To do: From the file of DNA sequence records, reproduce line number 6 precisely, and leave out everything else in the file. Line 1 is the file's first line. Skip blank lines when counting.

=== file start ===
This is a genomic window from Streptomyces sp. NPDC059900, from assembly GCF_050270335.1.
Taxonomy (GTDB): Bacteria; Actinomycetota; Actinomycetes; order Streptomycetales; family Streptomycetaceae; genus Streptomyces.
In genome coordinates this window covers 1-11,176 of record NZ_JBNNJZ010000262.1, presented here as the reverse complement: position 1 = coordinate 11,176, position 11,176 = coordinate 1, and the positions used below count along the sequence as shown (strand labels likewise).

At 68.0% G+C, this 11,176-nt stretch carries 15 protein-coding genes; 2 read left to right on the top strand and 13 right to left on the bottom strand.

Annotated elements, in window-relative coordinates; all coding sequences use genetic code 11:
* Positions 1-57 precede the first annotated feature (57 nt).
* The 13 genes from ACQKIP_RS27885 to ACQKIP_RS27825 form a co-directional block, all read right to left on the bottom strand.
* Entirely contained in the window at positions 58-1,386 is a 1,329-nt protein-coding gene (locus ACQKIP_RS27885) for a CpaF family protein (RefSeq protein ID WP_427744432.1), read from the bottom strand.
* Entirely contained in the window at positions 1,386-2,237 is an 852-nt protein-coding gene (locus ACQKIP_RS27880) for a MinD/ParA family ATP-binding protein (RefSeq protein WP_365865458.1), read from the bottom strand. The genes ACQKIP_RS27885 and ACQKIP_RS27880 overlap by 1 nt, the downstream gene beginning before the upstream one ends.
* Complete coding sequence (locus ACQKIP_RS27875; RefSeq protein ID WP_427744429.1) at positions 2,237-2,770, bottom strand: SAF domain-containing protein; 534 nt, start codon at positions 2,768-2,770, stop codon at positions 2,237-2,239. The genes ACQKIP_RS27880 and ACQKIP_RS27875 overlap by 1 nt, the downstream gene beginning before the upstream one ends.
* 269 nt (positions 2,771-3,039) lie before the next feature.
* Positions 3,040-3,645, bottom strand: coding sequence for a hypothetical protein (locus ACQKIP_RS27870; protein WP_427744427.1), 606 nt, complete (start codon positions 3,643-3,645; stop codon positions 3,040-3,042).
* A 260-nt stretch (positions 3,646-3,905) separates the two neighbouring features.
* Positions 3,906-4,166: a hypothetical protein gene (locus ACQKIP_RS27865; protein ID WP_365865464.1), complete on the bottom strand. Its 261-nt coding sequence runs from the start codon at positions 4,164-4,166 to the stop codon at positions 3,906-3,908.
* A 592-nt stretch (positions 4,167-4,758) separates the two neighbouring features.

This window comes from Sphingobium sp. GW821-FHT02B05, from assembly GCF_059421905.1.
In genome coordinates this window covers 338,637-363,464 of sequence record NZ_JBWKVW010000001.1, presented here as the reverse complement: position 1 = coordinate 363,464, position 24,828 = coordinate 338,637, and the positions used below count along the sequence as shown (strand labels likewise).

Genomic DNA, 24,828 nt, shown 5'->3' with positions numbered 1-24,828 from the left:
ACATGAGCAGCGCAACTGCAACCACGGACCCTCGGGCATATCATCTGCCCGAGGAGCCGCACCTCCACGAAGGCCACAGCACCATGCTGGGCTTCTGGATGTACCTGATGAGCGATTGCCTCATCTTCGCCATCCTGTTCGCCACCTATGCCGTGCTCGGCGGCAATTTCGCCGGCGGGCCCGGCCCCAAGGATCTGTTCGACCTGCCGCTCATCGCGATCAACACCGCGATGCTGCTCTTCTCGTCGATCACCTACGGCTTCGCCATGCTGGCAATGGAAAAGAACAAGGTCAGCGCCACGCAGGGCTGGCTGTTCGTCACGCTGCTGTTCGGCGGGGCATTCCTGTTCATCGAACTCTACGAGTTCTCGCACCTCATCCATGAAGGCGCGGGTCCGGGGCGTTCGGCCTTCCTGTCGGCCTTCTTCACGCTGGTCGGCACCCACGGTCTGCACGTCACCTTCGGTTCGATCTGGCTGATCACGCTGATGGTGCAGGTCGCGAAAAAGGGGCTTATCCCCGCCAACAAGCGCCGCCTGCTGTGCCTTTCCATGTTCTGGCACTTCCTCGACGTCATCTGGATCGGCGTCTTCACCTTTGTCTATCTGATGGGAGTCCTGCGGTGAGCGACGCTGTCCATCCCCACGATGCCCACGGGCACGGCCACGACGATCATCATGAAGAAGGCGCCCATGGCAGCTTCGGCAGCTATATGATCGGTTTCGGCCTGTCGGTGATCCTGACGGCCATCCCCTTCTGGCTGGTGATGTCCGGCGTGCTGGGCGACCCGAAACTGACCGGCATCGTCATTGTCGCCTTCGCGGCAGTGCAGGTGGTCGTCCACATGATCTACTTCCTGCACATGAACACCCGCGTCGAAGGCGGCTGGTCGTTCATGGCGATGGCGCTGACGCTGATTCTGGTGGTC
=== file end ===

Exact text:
* Positions 1-57 precede the first annotated feature (57 nt).